‘Tis the season to be glamorous and to fancy ourselves up a little. So here’s a tip for taking your vintage hairstyle a step further from your pretty vintage curls to something a little more bold. How about an eye-catching asymmetric hairstyle?
- Describe an Asymmetric Vintage Hairstyle
- Half Up, Half down with Mitzi Gaynor
- Balance and Shape with Julie Adams
- Combining Textures with Ginger Rogers
- What About Bangs with Martha Vickers
- Volume in all the Right Places with Jane Russell
- Both Hide and Shine with Demi Lovato
Asymmetric hairstyle? Like a haircut?
No! Not a haircut. I am not suggesting you go get your hair cut in an asymmetric cut. I am suggesting you style your hair in a combination of pinned back to be sleek on one side and style the opposite side in curls to soften.
Good reasons for an asymmetric hairstyle
There are some benefits to these vintage asymmetric hairstyles. They combine the prettiness of cascading curls and the elegance of a face exposing updo.
Also, did you know that you can correct certain face shape elements with asymmetry? Pulling hair away from your face elongates it visually. Positioning and concentrating curls to be full in relation to certain areas of your face can soften lines and balance shapes.
Half Up, Half Down
We often think the half up, half down hairstyle is up at the top and down at the back, but this stunning 1950s hair look is up at the side and down at the other side. Everything is pinned away from the neck on the left side of Mitzi Gaynor’s neck. On the right side, her waves and curls are perfectly coiffed.
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Balance and shape
The full, round weight of this glamorous 1950s hairstyle, on Creature from the Black Lagoon star Julie Adams, is well placed to soften the lower section of her triangle shaped face.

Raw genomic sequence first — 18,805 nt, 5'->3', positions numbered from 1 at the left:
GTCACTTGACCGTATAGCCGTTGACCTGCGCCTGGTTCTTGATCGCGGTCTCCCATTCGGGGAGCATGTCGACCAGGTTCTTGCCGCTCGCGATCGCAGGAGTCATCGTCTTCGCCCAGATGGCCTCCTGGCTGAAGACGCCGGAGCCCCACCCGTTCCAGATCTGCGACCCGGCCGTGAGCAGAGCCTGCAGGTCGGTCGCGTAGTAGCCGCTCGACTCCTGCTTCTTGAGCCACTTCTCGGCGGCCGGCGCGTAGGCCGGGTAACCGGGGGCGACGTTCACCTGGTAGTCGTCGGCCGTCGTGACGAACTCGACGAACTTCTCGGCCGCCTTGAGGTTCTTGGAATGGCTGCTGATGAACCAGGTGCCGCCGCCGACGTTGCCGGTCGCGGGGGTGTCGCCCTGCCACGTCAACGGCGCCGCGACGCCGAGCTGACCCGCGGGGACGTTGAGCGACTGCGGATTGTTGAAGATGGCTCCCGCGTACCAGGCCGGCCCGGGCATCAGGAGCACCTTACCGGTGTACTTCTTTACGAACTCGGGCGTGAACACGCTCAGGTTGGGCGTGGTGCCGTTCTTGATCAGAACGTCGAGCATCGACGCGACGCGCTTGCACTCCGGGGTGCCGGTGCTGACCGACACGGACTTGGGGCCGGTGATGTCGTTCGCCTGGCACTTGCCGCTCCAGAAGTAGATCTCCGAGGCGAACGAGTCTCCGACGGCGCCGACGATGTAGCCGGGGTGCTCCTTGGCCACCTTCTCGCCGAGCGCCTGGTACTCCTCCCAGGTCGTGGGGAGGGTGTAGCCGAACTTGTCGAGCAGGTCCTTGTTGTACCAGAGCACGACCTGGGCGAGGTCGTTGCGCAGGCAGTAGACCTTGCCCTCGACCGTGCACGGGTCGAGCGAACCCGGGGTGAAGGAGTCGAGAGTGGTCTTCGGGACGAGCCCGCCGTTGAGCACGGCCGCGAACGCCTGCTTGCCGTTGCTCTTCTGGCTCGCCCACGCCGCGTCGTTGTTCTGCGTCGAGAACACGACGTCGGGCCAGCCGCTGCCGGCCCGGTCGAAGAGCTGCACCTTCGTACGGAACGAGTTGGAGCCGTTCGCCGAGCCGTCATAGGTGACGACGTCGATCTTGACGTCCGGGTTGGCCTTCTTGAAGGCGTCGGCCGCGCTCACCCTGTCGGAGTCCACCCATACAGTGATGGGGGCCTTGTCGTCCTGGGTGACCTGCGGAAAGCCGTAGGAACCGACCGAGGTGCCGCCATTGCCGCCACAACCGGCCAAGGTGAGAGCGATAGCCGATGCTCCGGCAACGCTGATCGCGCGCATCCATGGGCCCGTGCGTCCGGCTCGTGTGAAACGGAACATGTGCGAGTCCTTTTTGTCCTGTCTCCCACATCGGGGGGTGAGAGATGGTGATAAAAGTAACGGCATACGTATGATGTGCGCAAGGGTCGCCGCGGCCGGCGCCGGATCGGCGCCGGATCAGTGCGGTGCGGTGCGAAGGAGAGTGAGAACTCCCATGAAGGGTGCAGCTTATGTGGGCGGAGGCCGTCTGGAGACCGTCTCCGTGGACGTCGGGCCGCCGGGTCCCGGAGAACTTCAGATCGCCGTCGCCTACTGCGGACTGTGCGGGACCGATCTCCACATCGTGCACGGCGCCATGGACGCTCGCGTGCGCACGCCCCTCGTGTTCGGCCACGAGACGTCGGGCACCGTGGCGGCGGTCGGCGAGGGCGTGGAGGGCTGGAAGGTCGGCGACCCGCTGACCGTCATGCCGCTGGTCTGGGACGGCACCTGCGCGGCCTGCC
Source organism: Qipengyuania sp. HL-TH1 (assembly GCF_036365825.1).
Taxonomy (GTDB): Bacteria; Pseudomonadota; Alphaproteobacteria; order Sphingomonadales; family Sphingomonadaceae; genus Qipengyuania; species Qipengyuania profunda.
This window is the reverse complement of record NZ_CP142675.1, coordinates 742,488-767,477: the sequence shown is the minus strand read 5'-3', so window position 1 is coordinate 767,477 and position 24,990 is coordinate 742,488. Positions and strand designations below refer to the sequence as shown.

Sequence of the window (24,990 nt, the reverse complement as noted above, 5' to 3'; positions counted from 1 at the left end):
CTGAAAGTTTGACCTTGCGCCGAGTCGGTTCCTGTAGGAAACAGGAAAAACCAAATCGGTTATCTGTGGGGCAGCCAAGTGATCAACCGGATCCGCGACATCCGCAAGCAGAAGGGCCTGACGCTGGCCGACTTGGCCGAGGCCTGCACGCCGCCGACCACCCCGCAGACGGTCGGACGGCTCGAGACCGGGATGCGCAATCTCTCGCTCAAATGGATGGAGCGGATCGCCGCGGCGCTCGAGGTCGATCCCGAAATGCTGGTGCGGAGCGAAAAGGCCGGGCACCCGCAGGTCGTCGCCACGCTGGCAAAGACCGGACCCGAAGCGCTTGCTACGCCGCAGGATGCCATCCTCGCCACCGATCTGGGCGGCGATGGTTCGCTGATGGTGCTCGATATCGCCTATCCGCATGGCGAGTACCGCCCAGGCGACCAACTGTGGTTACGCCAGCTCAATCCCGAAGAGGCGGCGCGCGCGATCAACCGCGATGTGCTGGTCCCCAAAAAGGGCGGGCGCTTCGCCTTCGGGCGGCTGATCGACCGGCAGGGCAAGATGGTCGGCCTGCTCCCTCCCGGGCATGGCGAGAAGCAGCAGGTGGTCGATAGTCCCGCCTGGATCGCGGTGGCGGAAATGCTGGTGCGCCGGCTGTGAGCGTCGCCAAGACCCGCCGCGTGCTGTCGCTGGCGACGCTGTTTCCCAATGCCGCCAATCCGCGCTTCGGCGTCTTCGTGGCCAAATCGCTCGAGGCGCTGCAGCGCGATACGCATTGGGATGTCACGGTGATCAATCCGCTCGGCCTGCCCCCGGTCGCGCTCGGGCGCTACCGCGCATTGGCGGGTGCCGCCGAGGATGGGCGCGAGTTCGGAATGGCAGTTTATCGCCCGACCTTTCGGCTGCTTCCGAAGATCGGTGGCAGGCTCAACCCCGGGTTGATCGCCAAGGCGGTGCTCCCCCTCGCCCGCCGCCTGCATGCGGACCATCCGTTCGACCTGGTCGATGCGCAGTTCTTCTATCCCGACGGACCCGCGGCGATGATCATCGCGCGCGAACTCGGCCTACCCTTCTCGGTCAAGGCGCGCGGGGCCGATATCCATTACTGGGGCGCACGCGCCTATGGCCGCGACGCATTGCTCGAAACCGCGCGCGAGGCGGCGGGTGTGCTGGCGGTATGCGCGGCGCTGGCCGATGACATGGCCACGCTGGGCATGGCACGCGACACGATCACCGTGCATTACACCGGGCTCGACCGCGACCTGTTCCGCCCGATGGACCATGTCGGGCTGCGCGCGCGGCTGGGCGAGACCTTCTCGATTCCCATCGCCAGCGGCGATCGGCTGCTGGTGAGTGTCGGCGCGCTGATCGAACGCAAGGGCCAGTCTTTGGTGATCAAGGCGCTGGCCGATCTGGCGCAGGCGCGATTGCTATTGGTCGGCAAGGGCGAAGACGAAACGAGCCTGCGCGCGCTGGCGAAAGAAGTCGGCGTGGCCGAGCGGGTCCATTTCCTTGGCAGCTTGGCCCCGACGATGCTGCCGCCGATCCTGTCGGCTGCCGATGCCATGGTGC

Tip: To help contain the round shape of the curls and keep gravity from pulling it down, use a hairnet.
The wave above Ginger Roger’s forehead draws your eye back to the curl fluff of this hairstyle. Note that the curls are an even weight from top to bottom. If you do not have the layers to achieve that even weight, use bobby pins to pin the curls up into more of an updo look.
You might also like: A 1947 4-Pin-Curl Formula for vintage waves tutorial
What about bangs?
This fanning bang form on Martha Vickers is a great way to combine your bangs into the asymmetric hairstyle. When you are setting your bangs in curls, either with rollers or a curling iron, rotate the direction of the curl a little bit around with each consecutive curl. When you brush it out, you will get the curve around rotation in the bangs.
Volume in all the right places
The drama in this asymmetric curly hairstyle on Jane Russell from the 1950s is all about volume. Jane Russell’s strong, square face shape is softened by the roundness of this hairstyle. The volume begins above her forehead and cascades over to massive amounts of curls.
Tip: Get some volume help with root lifting hair product and hair thickening spray.
Both hide and shine
I am not suggesting anyone should try to hide behind their hairstyle. But I am admitting that sometimes we want to use our hair as just a little tool to cover this or that that we aren’t super happy with. I get this often from women who ask that I style their hair to break up the line of their forehead.
This 1920s inspired hairstyle on Demi Lovato is magnificent in that it gives the wearer a little something to hide behind with a finger wave that frames the face. And, with the other side pinned back close to the head, her face is given some time in the spotlight as well.